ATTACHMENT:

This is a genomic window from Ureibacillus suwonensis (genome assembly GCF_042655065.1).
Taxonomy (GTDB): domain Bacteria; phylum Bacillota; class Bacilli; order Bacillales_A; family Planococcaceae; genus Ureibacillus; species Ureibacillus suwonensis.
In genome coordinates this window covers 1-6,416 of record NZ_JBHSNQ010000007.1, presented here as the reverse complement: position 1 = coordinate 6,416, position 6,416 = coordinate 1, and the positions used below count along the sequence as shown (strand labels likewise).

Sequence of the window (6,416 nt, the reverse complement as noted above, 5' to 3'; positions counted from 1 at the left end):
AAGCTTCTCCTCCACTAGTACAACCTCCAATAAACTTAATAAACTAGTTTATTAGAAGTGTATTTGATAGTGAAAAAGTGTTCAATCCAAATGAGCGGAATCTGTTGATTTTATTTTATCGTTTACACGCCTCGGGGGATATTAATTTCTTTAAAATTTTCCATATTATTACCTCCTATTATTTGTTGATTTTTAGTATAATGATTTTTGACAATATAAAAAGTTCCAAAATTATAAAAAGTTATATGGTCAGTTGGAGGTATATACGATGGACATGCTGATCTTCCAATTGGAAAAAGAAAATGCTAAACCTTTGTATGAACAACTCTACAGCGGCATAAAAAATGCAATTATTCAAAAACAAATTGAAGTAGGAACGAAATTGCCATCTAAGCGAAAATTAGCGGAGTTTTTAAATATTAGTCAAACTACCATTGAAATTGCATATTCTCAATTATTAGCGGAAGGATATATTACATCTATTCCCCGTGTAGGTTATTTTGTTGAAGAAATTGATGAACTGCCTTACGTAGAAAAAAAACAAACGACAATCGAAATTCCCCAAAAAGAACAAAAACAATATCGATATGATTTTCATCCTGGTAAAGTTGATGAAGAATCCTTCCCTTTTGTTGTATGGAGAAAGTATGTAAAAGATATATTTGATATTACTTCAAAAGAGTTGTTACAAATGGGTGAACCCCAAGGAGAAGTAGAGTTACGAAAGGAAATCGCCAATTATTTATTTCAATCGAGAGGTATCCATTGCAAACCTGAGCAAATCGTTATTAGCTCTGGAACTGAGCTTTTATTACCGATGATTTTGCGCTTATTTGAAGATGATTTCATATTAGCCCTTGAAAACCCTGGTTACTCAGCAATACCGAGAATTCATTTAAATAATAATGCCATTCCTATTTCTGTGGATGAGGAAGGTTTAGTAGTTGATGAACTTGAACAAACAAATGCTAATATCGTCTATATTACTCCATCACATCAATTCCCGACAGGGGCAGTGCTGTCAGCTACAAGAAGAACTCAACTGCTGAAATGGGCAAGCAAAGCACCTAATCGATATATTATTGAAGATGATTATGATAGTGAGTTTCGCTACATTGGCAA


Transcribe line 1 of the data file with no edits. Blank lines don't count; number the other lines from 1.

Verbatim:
This is a genomic window from Ureibacillus suwonensis (genome assembly GCF_042655065.1).